ARLINGTON, Texas (AP) — Texas Rangers manager Jeff Banister will be facing his past when he looks across the field this weekend at something he has never seen in more than three decades in professional baseball.
“It’ll be odd to see the black and gold in another dugout,” Banister said.
When the Rangers open a three-game interleague series at home Friday night against the Pittsburgh Pirates, it will be a reunion of sorts for Banister. He spent 29 seasons in the organization as a player, coach and instructor at all levels before becoming a first-time manager in the major leagues last season.
“They raised me up, they got me married, they helped me deliver kids, and buried my grandparents, and my dad and everything else,” he said. “There’s a lot of history in that uniform. … There’s still a lot of really good friends, fresh memories.”
Banister’s final four seasons with the Pirates (2011-14) were as bench coach for manager Clint Hurdle, who before that was part of the Rangers’ first World Series in his only season as their hitting coach in 2010. Banister had also been a candidate for Pittsburgh’s top dugout job then, and Hurdle helped prepare him for his chance to be a manager.
“He’s got the baseball IQ, he’s got the leaderships skills, he cares about people. The words match the actions,” Hurdle said. “The game needs a man like him involved in the dugout.”
The Rangers were coming off an American League-high 95 losses in 2014 when Banister was hired. But they won the AL West in his debut, even after starting 8-16 and being 9 1/2 games out of first place a month into last season.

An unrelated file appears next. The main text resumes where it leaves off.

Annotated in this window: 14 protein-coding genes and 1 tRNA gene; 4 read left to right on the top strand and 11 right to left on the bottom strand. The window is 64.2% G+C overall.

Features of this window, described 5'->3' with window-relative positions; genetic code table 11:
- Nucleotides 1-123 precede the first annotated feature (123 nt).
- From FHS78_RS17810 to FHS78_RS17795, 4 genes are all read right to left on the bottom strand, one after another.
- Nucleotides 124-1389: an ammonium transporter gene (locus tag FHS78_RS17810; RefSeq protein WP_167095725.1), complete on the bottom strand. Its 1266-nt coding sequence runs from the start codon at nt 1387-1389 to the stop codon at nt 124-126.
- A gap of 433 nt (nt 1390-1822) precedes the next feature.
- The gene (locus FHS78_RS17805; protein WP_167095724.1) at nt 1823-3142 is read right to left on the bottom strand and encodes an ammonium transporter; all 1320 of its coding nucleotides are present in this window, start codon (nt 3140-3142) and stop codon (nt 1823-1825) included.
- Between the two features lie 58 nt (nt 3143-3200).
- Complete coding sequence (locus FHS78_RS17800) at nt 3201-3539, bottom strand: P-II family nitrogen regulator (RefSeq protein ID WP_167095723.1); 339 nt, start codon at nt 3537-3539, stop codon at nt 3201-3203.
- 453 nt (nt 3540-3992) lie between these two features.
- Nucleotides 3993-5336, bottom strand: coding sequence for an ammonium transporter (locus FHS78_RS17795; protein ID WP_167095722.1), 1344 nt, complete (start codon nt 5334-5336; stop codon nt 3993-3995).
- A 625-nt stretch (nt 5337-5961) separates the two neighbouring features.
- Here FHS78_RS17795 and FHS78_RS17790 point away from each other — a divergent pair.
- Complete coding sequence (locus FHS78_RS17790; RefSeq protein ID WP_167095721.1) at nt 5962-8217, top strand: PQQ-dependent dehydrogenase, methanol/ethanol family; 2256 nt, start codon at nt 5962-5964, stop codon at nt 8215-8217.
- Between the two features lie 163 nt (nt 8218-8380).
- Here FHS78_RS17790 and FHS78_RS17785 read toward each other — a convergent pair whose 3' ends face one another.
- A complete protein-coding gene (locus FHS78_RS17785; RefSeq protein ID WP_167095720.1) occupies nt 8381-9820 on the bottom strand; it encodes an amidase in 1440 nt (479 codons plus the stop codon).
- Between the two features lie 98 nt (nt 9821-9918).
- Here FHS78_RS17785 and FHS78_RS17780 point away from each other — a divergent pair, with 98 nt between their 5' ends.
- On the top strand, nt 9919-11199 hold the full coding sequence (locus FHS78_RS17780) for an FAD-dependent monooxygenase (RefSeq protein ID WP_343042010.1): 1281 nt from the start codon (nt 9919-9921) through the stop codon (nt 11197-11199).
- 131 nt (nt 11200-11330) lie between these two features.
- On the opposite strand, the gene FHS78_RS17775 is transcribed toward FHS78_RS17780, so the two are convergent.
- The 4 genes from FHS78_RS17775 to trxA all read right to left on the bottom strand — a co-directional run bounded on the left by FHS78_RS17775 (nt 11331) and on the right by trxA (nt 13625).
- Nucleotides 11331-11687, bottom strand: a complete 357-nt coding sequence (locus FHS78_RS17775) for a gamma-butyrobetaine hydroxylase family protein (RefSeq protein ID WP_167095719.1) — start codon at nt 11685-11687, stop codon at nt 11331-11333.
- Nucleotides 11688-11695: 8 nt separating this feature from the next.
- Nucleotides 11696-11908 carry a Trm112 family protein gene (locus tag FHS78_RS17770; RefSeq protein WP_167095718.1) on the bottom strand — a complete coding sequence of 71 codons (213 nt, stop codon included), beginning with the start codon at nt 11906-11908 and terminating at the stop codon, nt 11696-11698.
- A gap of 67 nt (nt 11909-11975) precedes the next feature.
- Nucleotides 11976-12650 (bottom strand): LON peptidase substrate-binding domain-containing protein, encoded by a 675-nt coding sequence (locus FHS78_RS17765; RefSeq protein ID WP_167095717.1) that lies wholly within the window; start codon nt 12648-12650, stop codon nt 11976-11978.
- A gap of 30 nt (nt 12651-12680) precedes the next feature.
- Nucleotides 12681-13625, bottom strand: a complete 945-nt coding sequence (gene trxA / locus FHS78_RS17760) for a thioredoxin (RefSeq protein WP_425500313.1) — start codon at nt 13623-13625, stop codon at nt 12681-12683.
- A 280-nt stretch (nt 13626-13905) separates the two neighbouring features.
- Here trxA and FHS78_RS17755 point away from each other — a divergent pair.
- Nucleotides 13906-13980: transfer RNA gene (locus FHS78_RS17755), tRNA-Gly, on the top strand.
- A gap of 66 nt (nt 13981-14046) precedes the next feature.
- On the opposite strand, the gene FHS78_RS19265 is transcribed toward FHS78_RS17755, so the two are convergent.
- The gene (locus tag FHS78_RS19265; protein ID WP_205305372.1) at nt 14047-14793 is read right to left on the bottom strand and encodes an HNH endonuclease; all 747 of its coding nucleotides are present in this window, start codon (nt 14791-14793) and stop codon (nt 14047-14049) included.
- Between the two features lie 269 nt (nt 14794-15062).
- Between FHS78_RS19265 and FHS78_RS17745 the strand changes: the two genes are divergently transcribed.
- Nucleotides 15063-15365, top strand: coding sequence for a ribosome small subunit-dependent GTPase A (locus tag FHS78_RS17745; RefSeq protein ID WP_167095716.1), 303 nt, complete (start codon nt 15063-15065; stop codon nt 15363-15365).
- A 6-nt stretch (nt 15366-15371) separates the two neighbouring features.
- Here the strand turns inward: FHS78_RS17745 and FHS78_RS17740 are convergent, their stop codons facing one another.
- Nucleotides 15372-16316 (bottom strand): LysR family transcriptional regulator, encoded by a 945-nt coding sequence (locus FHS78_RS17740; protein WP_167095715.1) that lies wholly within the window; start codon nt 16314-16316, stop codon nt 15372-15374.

Texas and Pittsburgh both have won 27 games this season and are in second place in their respective divisions. The Rangers trail AL West-leading Seattle by 1 1/2 games while the Pirates are 4 1/2 games back in the NL Central behind the Chicago Cubs, who have the best record in the majors.
In his only major league at-bat, Banister got an infield single as a pinch-hitter for Pittsburgh on July 23, 1991 — five years after the Pirates drafted him in the 25th round out of the University of Houston. That was his only game as a player in the majors.
There were 515 games played in Pittsburgh’s minor league systems from 1986-93, and his coaching career began as a player-coach at Double-A Carolina in 1993. He later had stints as a minor league manager, field coordinator for the Pirates and their minor league field coordinator.
Banister this week recalled going to watch 2013 NL MVP center fielder Andrew McCutchen play in high school on his home field in Fort Meade, Florida, with cattle and cows just on the other side of the chain-link outfield fence while McCutchen pitched that game.
“Watched him grow up, watch him become MVP,” Banister said of the 2005 first-round draft pick who made his MLB debut in 2009.
McCutchen is still there with the Pirates, as are Hurdle and most of the coaching staff that Banister worked with. There are also players like right-hander Gerrit Cole and infielders Jordy Mercer and Josh Harrison.
“I’m definitely excited to have the chance to see him. He played a big role in my development,” said Cole, who pitched Thursday and won’t face the Rangers. “He really coached me up, helped teach me how to be a better professional, understand the running game and how to slow it down. The biggest thing of all is you always know he has your back and that’s really important in any coach-player relationship.”
While the two keep contact through texts and phone calls, Hurdle, too, looks forward to seeing Banister. But Hurdle said the sentimentality will only go so far since they will be in opposite dugouts for three games.
“I’m sure we’ll talk and there will be some pride on my part to see him managing on the other side,” Hurdle said. “We also have games to play, though, and we’ll be trying to beat each other.”